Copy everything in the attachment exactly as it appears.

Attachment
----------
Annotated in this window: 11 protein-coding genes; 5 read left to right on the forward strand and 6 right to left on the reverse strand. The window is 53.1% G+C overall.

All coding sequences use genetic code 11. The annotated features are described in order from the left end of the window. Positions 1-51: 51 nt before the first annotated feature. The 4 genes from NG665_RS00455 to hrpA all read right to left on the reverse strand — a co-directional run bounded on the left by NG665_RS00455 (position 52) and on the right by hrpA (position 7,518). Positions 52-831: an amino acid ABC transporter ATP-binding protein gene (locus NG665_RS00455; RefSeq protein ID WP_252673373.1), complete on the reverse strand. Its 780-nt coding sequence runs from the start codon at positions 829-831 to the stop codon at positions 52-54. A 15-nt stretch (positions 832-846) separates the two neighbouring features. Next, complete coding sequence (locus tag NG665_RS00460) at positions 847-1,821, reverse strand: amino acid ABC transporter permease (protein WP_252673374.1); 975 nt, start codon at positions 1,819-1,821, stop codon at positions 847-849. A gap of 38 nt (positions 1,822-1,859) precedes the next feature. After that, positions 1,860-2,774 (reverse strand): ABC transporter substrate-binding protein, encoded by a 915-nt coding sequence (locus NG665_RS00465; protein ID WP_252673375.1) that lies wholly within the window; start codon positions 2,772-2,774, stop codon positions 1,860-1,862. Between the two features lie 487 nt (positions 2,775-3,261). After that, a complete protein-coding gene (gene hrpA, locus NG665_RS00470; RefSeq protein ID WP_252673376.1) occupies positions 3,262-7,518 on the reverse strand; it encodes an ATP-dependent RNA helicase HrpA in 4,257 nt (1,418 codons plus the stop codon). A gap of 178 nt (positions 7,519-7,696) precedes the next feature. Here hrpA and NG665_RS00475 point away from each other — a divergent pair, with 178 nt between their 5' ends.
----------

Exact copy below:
Annotated in this window: 11 protein-coding genes; 5 read left to right on the forward strand and 6 right to left on the reverse strand. The window is 53.1% G+C overall.

All coding sequences use genetic code 11. The annotated features are described in order from the left end of the window. Positions 1-51: 51 nt before the first annotated feature. The 4 genes from NG665_RS00455 to hrpA all read right to left on the reverse strand — a co-directional run bounded on the left by NG665_RS00455 (position 52) and on the right by hrpA (position 7,518). Positions 52-831: an amino acid ABC transporter ATP-binding protein gene (locus NG665_RS00455; RefSeq protein ID WP_252673373.1), complete on the reverse strand. Its 780-nt coding sequence runs from the start codon at positions 829-831 to the stop codon at positions 52-54. A 15-nt stretch (positions 832-846) separates the two neighbouring features. Next, complete coding sequence (locus tag NG665_RS00460) at positions 847-1,821, reverse strand: amino acid ABC transporter permease (protein WP_252673374.1); 975 nt, start codon at positions 1,819-1,821, stop codon at positions 847-849. A gap of 38 nt (positions 1,822-1,859) precedes the next feature. After that, positions 1,860-2,774 (reverse strand): ABC transporter substrate-binding protein, encoded by a 915-nt coding sequence (locus NG665_RS00465; protein ID WP_252673375.1) that lies wholly within the window; start codon positions 2,772-2,774, stop codon positions 1,860-1,862. Between the two features lie 487 nt (positions 2,775-3,261). After that, a complete protein-coding gene (gene hrpA, locus NG665_RS00470; RefSeq protein ID WP_252673376.1) occupies positions 3,262-7,518 on the reverse strand; it encodes an ATP-dependent RNA helicase HrpA in 4,257 nt (1,418 codons plus the stop codon). A gap of 178 nt (positions 7,519-7,696) precedes the next feature. Here hrpA and NG665_RS00475 point away from each other — a divergent pair, with 178 nt between their 5' ends.